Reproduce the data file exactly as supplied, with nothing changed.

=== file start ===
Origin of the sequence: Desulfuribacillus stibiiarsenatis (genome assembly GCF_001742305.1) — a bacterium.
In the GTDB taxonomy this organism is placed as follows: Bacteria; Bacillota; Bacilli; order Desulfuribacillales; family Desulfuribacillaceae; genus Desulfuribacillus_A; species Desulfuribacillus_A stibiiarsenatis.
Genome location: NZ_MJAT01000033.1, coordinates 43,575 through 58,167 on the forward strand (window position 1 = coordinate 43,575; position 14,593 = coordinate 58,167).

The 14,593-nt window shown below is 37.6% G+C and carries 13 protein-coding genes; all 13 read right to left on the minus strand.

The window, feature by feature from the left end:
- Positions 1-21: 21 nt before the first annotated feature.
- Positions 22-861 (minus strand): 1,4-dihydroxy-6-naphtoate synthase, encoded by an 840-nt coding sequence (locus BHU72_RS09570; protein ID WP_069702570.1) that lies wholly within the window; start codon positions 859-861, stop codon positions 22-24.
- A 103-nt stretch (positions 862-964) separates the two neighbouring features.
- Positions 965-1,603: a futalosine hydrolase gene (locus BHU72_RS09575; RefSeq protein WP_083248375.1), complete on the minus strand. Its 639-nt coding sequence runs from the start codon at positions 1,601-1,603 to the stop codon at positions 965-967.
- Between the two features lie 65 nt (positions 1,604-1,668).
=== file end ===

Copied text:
Origin of the sequence: Desulfuribacillus stibiiarsenatis (genome assembly GCF_001742305.1) — a bacterium.
In the GTDB taxonomy this organism is placed as follows: Bacteria; Bacillota; Bacilli; order Desulfuribacillales; family Desulfuribacillaceae; genus Desulfuribacillus_A; species Desulfuribacillus_A stibiiarsenatis.
Genome location: NZ_MJAT01000033.1, coordinates 43,575 through 58,167 on the forward strand (window position 1 = coordinate 43,575; position 14,593 = coordinate 58,167).

The 14,593-nt window shown below is 37.6% G+C and carries 13 protein-coding genes; all 13 read right to left on the minus strand.

The window, feature by feature from the left end:
- Positions 1-21: 21 nt before the first annotated feature.
- Positions 22-861 (minus strand): 1,4-dihydroxy-6-naphtoate synthase, encoded by an 840-nt coding sequence (locus BHU72_RS09570; protein ID WP_069702570.1) that lies wholly within the window; start codon positions 859-861, stop codon positions 22-24.
- A 103-nt stretch (positions 862-964) separates the two neighbouring features.
- Positions 965-1,603: a futalosine hydrolase gene (locus BHU72_RS09575; RefSeq protein WP_083248375.1), complete on the minus strand. Its 639-nt coding sequence runs from the start codon at positions 1,601-1,603 to the stop codon at positions 965-967.
- Between the two features lie 65 nt (positions 1,604-1,668).